355 N. Central Avenue | 602-742-2913
When the City of Phoenix began wooing emerging tech and startups to downtown in 2014, its economic development department pitched historical buildings and physical infrastructure, as well as what made the area attractive, like its walkability. But it also promoted the interconnected educational system, and endless entertainment options.
Taking its name from a past life as a midcentury department store, the seven-floor, 400,000-square-foot collaborative workspace offers a bespoke, distinctly coworking space in a centralized downtown location. From a single chair to an entire floor, the building allows businesses to expand almost wherever, as needed. The software company, Virtuous Software, takes up the entirety of the sixth floor, while an office for the Phoenix Symphony takes up part of a lower floor.
1 N. First Street | 602-883-2839
Occupying the entirety of the historic Heard Building, Expansive co-exists with the period charm of the century-old midrise. The subway tile and mail slots in between elevator shafts are reminiscent of Heard’s professional occupants both past and present. Every Expansive location offers a snapshot of the services with businesses and organizations, like Sanford Law Firm (business), Wexford Science + Technology (education) and Yager Road Design (retail). Each member can place their logo on the glass door to make it an official office.
112 N. Central Avenue | 480-877-9229
From the iconic Wallace & Ladmo mural thousands of light rail passengers pass every day, First Studio announces itself as an artistic enclave. Started by Theresa Murray and her husband, before the concept of a shared coworking space entered the lexicon, they’ve adapted the former studio and office space. Tenants of varied artistic talent, like creative Emmy winners, photographers and artist Kristine Kollasch, occupy the converted studio.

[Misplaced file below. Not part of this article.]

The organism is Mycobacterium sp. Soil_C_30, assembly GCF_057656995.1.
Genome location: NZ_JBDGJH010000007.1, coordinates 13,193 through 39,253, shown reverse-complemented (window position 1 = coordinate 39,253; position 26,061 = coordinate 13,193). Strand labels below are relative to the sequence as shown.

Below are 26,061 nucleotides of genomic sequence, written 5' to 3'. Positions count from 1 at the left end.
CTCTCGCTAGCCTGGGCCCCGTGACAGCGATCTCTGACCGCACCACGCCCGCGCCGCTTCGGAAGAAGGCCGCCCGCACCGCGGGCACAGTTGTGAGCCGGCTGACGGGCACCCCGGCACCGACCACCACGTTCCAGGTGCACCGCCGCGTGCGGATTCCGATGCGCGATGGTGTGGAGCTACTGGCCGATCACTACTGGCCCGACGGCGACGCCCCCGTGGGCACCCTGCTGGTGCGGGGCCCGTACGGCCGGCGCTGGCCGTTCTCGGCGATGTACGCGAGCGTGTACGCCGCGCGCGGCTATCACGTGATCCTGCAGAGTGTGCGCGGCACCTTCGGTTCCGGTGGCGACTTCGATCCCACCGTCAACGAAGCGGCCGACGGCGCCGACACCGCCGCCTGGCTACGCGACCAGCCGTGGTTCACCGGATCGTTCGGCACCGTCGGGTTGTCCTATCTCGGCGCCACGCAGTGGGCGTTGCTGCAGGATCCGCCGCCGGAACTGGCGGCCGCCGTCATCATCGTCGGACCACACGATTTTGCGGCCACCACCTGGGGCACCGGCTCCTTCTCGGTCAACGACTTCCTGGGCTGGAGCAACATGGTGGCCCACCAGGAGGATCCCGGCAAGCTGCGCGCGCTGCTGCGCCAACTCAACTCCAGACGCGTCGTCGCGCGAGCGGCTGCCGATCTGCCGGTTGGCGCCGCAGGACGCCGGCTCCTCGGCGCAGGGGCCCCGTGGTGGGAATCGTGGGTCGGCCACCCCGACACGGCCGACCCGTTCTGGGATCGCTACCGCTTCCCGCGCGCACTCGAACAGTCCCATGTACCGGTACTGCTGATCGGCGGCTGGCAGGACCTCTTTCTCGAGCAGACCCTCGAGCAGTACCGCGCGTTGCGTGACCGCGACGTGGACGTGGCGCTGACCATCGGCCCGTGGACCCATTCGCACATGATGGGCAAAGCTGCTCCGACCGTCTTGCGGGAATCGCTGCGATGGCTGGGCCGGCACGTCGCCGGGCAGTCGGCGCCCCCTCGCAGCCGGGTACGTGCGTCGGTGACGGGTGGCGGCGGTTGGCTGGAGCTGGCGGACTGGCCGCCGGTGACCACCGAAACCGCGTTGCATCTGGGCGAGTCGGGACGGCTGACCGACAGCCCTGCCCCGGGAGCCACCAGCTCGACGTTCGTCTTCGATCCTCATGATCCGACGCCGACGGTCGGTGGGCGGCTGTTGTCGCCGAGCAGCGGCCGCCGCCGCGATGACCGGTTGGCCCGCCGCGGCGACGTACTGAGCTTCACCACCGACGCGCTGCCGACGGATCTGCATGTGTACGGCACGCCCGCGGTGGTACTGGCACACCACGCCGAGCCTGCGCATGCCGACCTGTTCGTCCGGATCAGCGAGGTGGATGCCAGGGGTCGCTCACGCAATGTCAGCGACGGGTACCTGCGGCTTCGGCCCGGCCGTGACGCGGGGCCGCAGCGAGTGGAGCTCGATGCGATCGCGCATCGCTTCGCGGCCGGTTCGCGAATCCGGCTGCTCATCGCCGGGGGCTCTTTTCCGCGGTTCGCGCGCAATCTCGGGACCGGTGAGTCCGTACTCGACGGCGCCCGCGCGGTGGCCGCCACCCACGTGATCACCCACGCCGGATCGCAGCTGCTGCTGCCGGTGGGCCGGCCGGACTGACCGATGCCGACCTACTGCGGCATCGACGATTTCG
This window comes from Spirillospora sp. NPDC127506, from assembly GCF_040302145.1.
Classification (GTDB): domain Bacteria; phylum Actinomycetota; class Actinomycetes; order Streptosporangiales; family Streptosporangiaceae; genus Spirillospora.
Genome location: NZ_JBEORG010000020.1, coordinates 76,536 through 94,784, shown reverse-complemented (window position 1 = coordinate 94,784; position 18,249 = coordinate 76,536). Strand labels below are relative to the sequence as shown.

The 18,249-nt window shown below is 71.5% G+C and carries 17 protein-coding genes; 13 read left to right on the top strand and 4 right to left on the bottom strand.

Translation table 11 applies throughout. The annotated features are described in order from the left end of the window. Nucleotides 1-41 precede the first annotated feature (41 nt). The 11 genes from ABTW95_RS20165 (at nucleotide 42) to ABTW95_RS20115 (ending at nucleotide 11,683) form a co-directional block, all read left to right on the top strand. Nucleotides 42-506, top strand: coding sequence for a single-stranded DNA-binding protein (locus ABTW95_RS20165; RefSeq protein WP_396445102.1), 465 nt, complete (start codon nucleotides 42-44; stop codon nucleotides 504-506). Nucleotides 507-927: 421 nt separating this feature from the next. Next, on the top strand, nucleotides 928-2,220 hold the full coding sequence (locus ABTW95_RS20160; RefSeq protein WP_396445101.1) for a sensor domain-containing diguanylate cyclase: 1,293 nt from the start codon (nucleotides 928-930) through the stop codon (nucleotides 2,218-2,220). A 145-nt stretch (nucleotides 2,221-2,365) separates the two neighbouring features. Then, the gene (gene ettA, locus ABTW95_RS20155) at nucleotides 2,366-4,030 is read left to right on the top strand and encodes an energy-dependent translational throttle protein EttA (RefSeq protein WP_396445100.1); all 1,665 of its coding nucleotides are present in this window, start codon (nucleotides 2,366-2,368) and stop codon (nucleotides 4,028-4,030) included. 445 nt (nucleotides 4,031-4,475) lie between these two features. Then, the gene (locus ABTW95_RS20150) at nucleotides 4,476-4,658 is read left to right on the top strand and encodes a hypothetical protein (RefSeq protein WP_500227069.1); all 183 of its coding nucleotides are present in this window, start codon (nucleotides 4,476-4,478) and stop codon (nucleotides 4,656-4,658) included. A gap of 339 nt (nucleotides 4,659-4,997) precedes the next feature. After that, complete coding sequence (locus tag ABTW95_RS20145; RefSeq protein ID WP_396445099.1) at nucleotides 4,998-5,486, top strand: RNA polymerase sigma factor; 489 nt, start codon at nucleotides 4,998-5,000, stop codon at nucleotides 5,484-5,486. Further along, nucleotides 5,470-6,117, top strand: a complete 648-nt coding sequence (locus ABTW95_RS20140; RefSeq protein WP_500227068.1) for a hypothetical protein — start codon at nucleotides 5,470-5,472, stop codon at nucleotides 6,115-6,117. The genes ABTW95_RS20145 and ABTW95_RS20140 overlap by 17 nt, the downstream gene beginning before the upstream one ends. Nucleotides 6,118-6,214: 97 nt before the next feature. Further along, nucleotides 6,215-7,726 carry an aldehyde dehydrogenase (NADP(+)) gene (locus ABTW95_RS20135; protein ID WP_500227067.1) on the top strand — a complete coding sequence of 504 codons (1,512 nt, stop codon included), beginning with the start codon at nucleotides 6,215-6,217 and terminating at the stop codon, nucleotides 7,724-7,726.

631 N. First Avenue | 602-957-7760
Located near Grand Avenue, McKinley Club infuses an industrial and bespoke vibe at their facility, with members who represent a broad cloth of talents, like the non-profit Trees Matters, event planner Cloth & Flame and publication Copper Courier. According to Celine Rille, one-half of the husband and wife owner, their space intends to be a comfortable extension of a member’s home. That sentiment is exemplified in the form of overgrown succulents in one suite or the geometric statement walls found throughout. Those murals? Painted by Danielle Hacche, who is Rille’s sister.
734 W. Polk Street | 602-908-7640
AVE Phoenix Terra | 555 N. Fifth Avenue | (602) 836-4680
Skye on 6th | (Summer 2023)
The Battery PHX | (Spring 2022) | 401 S. Third Street | 833-441-1468
The Ellis | (Coming Soon) | 135 N. Second Avenue | 602-570-5403
Galvanize | 515 E. Grant Street | 602-362-2670
SPACES | 2 N. Central Avenue | 602-759-7300
WeWork | 101 N. First Avenue | 602-429-9771